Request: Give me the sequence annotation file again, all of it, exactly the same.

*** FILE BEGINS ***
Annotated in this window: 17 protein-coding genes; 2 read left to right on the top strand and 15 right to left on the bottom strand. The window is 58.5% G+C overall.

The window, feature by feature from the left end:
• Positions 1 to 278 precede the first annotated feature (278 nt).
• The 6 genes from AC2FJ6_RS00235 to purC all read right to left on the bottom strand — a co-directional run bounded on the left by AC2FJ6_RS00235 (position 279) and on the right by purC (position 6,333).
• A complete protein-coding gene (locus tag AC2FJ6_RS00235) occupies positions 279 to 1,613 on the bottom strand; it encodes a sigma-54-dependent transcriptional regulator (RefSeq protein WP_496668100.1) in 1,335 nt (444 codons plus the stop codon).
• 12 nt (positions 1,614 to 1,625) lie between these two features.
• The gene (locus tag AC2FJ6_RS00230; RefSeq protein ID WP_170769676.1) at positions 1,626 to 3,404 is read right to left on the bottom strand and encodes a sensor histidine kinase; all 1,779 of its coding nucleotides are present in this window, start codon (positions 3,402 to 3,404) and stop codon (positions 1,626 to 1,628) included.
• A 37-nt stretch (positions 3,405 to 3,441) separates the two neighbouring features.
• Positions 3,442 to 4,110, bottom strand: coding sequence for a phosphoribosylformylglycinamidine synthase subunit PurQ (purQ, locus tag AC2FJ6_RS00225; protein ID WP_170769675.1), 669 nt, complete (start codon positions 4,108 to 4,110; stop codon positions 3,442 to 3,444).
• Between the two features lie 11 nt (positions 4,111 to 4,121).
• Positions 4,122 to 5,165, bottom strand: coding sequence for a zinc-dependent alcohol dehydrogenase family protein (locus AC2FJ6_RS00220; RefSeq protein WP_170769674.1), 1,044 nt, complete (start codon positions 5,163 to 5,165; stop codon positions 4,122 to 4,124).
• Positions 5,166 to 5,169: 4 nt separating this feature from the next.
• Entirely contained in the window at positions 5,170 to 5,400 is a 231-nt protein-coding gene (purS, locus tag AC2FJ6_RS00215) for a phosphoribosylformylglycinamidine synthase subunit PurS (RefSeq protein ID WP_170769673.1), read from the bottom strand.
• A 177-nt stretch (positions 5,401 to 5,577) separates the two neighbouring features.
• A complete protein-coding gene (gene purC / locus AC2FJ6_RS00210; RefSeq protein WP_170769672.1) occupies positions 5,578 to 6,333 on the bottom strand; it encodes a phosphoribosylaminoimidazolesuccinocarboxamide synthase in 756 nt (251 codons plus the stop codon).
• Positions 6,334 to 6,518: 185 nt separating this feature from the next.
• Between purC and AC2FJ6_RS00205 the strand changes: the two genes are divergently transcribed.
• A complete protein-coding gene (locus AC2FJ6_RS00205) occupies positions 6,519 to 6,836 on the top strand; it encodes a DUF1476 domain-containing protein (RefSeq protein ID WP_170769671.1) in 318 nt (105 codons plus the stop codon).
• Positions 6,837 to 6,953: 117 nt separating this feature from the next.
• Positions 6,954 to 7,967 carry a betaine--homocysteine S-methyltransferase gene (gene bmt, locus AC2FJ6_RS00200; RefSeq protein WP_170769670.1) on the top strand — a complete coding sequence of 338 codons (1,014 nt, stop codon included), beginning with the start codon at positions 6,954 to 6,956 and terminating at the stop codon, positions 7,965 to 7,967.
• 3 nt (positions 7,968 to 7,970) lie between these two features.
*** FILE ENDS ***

Annotated in this window: 17 protein-coding genes; 2 read left to right on the top strand and 15 right to left on the bottom strand. The window is 58.5% G+C overall.

The window, feature by feature from the left end:
• Positions 1 to 278 precede the first annotated feature (278 nt).
• The 6 genes from AC2FJ6_RS00235 to purC all read right to left on the bottom strand — a co-directional run bounded on the left by AC2FJ6_RS00235 (position 279) and on the right by purC (position 6,333).
• A complete protein-coding gene (locus tag AC2FJ6_RS00235) occupies positions 279 to 1,613 on the bottom strand; it encodes a sigma-54-dependent transcriptional regulator (RefSeq protein WP_496668100.1) in 1,335 nt (444 codons plus the stop codon).
• 12 nt (positions 1,614 to 1,625) lie between these two features.
• The gene (locus tag AC2FJ6_RS00230; RefSeq protein ID WP_170769676.1) at positions 1,626 to 3,404 is read right to left on the bottom strand and encodes a sensor histidine kinase; all 1,779 of its coding nucleotides are present in this window, start codon (positions 3,402 to 3,404) and stop codon (positions 1,626 to 1,628) included.
• A 37-nt stretch (positions 3,405 to 3,441) separates the two neighbouring features.
• Positions 3,442 to 4,110, bottom strand: coding sequence for a phosphoribosylformylglycinamidine synthase subunit PurQ (purQ, locus tag AC2FJ6_RS00225; protein ID WP_170769675.1), 669 nt, complete (start codon positions 4,108 to 4,110; stop codon positions 3,442 to 3,444).
• Between the two features lie 11 nt (positions 4,111 to 4,121).
• Positions 4,122 to 5,165, bottom strand: coding sequence for a zinc-dependent alcohol dehydrogenase family protein (locus AC2FJ6_RS00220; RefSeq protein WP_170769674.1), 1,044 nt, complete (start codon positions 5,163 to 5,165; stop codon positions 4,122 to 4,124).
• Positions 5,166 to 5,169: 4 nt separating this feature from the next.
• Entirely contained in the window at positions 5,170 to 5,400 is a 231-nt protein-coding gene (purS, locus tag AC2FJ6_RS00215) for a phosphoribosylformylglycinamidine synthase subunit PurS (RefSeq protein ID WP_170769673.1), read from the bottom strand.
• A 177-nt stretch (positions 5,401 to 5,577) separates the two neighbouring features.
• A complete protein-coding gene (gene purC / locus AC2FJ6_RS00210; RefSeq protein WP_170769672.1) occupies positions 5,578 to 6,333 on the bottom strand; it encodes a phosphoribosylaminoimidazolesuccinocarboxamide synthase in 756 nt (251 codons plus the stop codon).
• Positions 6,334 to 6,518: 185 nt separating this feature from the next.
• Between purC and AC2FJ6_RS00205 the strand changes: the two genes are divergently transcribed.
• A complete protein-coding gene (locus AC2FJ6_RS00205) occupies positions 6,519 to 6,836 on the top strand; it encodes a DUF1476 domain-containing protein (RefSeq protein ID WP_170769671.1) in 318 nt (105 codons plus the stop codon).
• Positions 6,837 to 6,953: 117 nt separating this feature from the next.
• Positions 6,954 to 7,967 carry a betaine--homocysteine S-methyltransferase gene (gene bmt, locus AC2FJ6_RS00200; RefSeq protein WP_170769670.1) on the top strand — a complete coding sequence of 338 codons (1,014 nt, stop codon included), beginning with the start codon at positions 6,954 to 6,956 and terminating at the stop codon, positions 7,965 to 7,967.
• 3 nt (positions 7,968 to 7,970) lie between these two features.